The market forces re-shaping our media need not result in the fears James Fallows described in The Atlantic Monthly and quoted in last month’s Autowriters Newsletter. Paraphrased they are:
- An age of lies, idiocy and a complete Babel of “truthiness.”
- Failure to adequately cover much of what really matters.
- A society pulverized into granules and separate information spheres.
- A continual-distraction machine weakening our ability to think, concentrate and decide.
A Wikipedia type rationale for hope is offered by Mashable’s Vadim Larusik who believes “Social media has created a human filter for quality media. It affirms that there’s still a big need for in-depth journalism and news stories. In fact, news stories were tweeted more often than gossip or opinion pieces,” according to data from The Daily.
Reader Jesse Bowers offers a half-time speech rebuttal to lead off our sidebar Talk Back section in this Newsletter. Sort of a “nothing to fear ” or “and we can do it again” rejoinder that, itself, evokes the stock prospectus caution: “past performance is no guarantee of future results.”
A more scientific reason for optimism is found on YouTube in a lecture on the brain’s development by Dr. Joan Stiles, a professor in the cognitive research department on the San Diego campus of the University of California. Titled “Grey Matters, From Molecules to Mind” it is mostly about the physical growth and organization of the emergent brain. However, she offers evidence that the environment interacts with and stimulates the growth and functioning of the brain and, arguably, continues to do so throughout our adult life. Increasing interaction with an unceasing and invasive data flow could expand the brain’s capacity and ability to absorb, retain, access, prioritize and organize data.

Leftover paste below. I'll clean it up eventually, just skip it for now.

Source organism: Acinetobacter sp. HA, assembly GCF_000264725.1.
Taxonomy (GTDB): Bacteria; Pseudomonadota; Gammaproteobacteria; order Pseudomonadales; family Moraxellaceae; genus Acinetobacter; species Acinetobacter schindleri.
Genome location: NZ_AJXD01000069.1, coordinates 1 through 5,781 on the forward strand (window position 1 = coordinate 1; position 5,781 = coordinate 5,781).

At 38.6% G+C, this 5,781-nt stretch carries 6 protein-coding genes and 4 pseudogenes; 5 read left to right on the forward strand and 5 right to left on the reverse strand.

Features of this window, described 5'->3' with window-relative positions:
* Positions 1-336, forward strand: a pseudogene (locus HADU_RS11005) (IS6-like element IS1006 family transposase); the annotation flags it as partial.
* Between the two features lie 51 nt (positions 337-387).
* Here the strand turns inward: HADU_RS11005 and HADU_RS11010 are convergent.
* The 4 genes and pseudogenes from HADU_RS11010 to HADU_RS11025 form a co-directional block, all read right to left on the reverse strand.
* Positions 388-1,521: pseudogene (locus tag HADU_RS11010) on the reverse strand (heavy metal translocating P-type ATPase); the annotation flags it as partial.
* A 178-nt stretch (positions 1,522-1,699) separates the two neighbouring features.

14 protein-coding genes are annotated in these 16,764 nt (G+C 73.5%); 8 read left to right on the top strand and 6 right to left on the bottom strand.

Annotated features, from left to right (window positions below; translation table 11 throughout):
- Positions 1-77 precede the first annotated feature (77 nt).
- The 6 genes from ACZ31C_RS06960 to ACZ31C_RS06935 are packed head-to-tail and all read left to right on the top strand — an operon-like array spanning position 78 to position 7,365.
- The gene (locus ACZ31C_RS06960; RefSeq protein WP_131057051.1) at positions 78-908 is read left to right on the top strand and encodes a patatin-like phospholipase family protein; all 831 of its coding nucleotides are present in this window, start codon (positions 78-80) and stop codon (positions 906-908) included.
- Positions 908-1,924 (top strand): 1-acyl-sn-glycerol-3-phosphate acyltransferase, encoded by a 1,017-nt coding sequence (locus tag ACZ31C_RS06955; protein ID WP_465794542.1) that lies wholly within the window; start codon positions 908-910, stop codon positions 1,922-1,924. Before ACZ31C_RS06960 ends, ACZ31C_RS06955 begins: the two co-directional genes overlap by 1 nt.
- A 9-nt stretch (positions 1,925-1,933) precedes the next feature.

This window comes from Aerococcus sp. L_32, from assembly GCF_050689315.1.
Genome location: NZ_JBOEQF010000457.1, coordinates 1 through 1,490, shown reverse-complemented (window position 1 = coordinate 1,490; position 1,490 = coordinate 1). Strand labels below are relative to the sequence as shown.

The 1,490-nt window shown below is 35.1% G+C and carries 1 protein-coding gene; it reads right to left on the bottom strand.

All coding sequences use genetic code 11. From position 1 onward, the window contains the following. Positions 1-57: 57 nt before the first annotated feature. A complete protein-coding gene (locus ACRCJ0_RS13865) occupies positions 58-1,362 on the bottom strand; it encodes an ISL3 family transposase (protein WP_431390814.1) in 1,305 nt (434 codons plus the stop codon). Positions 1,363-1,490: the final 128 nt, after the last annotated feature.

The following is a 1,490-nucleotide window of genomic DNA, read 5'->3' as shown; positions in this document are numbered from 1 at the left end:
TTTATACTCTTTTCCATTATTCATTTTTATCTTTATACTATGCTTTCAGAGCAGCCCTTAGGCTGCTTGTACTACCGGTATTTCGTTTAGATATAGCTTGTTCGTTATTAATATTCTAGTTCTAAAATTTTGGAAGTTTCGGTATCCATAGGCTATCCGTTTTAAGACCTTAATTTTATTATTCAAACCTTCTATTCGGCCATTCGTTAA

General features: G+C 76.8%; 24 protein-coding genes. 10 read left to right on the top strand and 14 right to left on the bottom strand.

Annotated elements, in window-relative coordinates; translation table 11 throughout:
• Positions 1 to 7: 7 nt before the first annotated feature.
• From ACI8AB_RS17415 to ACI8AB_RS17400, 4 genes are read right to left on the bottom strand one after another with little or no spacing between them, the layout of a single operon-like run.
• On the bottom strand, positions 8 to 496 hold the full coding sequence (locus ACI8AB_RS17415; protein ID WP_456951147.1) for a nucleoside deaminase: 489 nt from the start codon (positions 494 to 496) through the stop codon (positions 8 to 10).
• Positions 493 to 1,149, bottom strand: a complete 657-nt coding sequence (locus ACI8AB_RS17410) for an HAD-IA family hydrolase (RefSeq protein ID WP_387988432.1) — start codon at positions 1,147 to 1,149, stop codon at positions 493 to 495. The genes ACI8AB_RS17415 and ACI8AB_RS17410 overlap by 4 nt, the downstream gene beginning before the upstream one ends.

For those who can’t wait for evolution, Kathy Colbin’s column in Mediapost offers a rhapsodic view of the near future and media. She writes: “We are rapidly reaching the point where our world is continuously created anew, as we want it, as we imagine it, with few if any cost or complexity barriers. It is arising dynamically, in response to who we are, what we seek, and our changing circumstances. The past moment has faded away, the future moment has not yet arisen, and all we have left is the present, eternally manifesting itself.” She reached that point by contemplating implications in being able to populate one location on the cloud with all of our online identity and making our online experience device independent. “Who cares if it’s iPhone or Android, if all we’re doing is connecting to our universal, disembodied identity in the cloud? Grab a phone, any phone, and you’ve got your personal setup, instantly generated on an as-needed basis.” From there, she goes to the convergence of media on the web, the increased ability to provide users with “what I want: when and how I want it.” An on demand world where not just products but even human organs (recently a kidney) are printed on demand.
More immediately, “At some point nearly all magazines will be printed on demand,” Andrew Bolwell of Hewlett-Packard’s MagCloud service, which prints, distributes and takes orders for magazines, is quoted by Wooden Horse News.